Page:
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14 Apr 2014

International Photography Festival Knokke-Heist 2014

Namsa Leuba, Vili statuette, Fanta, Guinea, 2011. C-print, 28 x 35 cm. Courtesy of the artist.

Exhibitions 'Haute Africa' and 'Unknown Masterpieces'
Scharpoord Cultural Centre and Town council of Knokke-Heist


International Photography Festival Knokke-Heist 2014:
from 30 March up to and including 9 June 2014
Haute Africa: free outdoor exhibition, 16 locations in Knokke-Heist.
Maps can be obtained from the Tourist Office or the Scharpoord Cultural Centre or online.
Unknown Masterpieces: free exhibition, Cultural Centre. Open every day from 10 a.m. until 7 p.m.


+32 50 630 430

Scharpoord Cultural Centre Knokke-Heist
Meerlaan 32
8300 Knokke-Heist

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From 30 March up to and including 9 June 2014, Knokke-Heist will once again focus on contemporary photography.

The Photo Festival's main exhibition, 'Haute Africa', highlights the work of several leading international photographers in various locations in Knokke-Heist's public space. Photos have been beautifully integrated in the intimate Zoute Church as well as along Zeedijk and in the dunes of the J. Stübben Park, for example.

'Haute Africa' focuses on the work of photographers who are not interested in African fashion per se but who choose instead to conduct an anthropological study of contemporary African clothing culture. Several African countries, including Ivory Coast, Kenya, Nigeria, Tanzania and Zambia have a flourishing economy. South Africa's economy is the largest in Africa, making it a major global player. These countries primarily owe their progress to the exploitation of the minerals in Africa's rich soil, but creative and sustainable economies are also seeing growth.

The fashion industry is a good example of such a creative industry. Many African designers, entrepreneurs and photographers inspire the world with new designs that convey and renew African identity. Their creations find their way to the West, through the Internet, during international fashion weeks and thanks to several initiatives aimed at promoting fashion. Artists and photographers soon also noticed this development. They use clothing cultures to better understand the convictions, thoughts and feelings of the wearers or the history of a particular place. They examine such topics as Westernisation, post-Colonialism, race and gender equality, religious beliefs or political power.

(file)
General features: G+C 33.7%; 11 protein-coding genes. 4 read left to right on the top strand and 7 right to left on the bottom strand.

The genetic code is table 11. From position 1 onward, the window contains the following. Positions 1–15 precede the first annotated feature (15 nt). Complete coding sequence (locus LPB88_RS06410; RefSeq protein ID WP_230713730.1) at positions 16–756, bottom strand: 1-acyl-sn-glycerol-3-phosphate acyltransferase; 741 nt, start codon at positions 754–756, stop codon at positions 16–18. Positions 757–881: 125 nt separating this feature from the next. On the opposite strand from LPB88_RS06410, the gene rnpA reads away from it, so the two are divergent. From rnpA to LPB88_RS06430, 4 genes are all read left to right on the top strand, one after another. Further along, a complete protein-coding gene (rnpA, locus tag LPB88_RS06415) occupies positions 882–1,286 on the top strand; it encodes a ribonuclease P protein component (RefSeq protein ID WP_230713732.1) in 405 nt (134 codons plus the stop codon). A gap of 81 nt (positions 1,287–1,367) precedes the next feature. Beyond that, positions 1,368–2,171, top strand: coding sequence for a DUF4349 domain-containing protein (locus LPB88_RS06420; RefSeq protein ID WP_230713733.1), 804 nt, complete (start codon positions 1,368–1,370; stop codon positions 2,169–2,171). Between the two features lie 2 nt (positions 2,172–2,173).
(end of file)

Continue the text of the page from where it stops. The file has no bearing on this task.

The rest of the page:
The participating artists/photographers are: Martin Parr, Wangechi Mutu, Viviane Sassen, Zanele Muholi, Jodi Bieber, Jim Naughten, Phyllis Galembo, Héctor Mediavilla, Sabelo Mlangeni, Jehad Nga, Hassan Hajjaj, Nontsikelelo Veleko, Baudouin Mouanda, Daniele Tamagni, Namsa Leuba and Yinka Shonibare.

But Knokke-Heist also gives lesser-known talent a platform. In the Scharpoord Cultural Centre, you can visit 'Unknown Masterpieces', an artistic free exhibition that highlights the photos of tomorrow's trendsetters.

The photo world has a lot of hidden talent, including close to home. In the exhibition entitled 'Unknown Masterpieces', the curators, Stephane Verheye and Freddy Van Vlaenderen, highlight contemporary home-grown photography. 'We want to give emerging photo talent that is not very well known the opportunity to put themselves in the spotlight with work that strays off the beaten path. We mainly focused on prospection and innovation. The intention is to encourage a debate in our rapidly changing digital society, which undoubtedly also leads to uniformity, about various themes such as love, confusion, coldness, simplicity, war, injustice and oppression', the curators said.

Unknown Masterpieces showcases the work of Julie Scheurweghs, Jef Paepen, Aaron Lapeirre, Martine Laquiere, Dirk Janssens, Arno de Pooter, Veerle Scheppers, Jamie-Lee Sienes, Dieter Vanfraechem, Maroesjka Lavigne and Danny Van der Elst. These photographers are considered trendsetters because of the composition, impact, symbolism and power of their work.